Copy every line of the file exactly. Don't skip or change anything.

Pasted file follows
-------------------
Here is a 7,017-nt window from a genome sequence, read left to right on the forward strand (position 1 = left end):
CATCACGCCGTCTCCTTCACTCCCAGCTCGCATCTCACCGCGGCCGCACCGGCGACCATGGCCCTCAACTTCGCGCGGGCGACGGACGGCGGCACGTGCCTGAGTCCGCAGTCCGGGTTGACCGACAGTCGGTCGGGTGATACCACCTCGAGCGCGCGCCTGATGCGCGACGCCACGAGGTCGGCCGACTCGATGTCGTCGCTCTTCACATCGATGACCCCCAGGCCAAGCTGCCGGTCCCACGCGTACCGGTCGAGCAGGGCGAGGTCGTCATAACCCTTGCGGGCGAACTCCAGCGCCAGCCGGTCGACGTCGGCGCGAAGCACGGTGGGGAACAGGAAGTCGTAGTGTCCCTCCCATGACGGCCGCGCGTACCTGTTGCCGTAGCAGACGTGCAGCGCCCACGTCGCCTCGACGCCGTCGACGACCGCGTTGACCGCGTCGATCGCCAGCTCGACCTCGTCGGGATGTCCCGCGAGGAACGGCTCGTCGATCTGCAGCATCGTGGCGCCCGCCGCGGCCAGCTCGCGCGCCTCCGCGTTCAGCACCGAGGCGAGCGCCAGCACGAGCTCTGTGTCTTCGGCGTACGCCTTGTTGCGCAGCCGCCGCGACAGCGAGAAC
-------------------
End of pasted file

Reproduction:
Here is a 7,017-nt window from a genome sequence, read left to right on the forward strand (position 1 = left end):
CATCACGCCGTCTCCTTCACTCCCAGCTCGCATCTCACCGCGGCCGCACCGGCGACCATGGCCCTCAACTTCGCGCGGGCGACGGACGGCGGCACGTGCCTGAGTCCGCAGTCCGGGTTGACCGACAGTCGGTCGGGTGATACCACCTCGAGCGCGCGCCTGATGCGCGACGCCACGAGGTCGGCCGACTCGATGTCGTCGCTCTTCACATCGATGACCCCCAGGCCAAGCTGCCGGTCCCACGCGTACCGGTCGAGCAGGGCGAGGTCGTCATAACCCTTGCGGGCGAACTCCAGCGCCAGCCGGTCGACGTCGGCGCGAAGCACGGTGGGGAACAGGAAGTCGTAGTGTCCCTCCCATGACGGCCGCGCGTACCTGTTGCCGTAGCAGACGTGCAGCGCCCACGTCGCCTCGACGCCGTCGACGACCGCGTTGACCGCGTCGATCGCCAGCTCGACCTCGTCGGGATGTCCCGCGAGGAACGGCTCGTCGATCTGCAGCATCGTGGCGCCCGCCGCGGCCAGCTCGCGCGCCTCCGCGTTCAGCACCGAGGCGAGCGCCAGCACGAGCTCTGTGTCTTCGGCGTACGCCTTGTTGCGCAGCCGCCGCGACAGCGAGAAC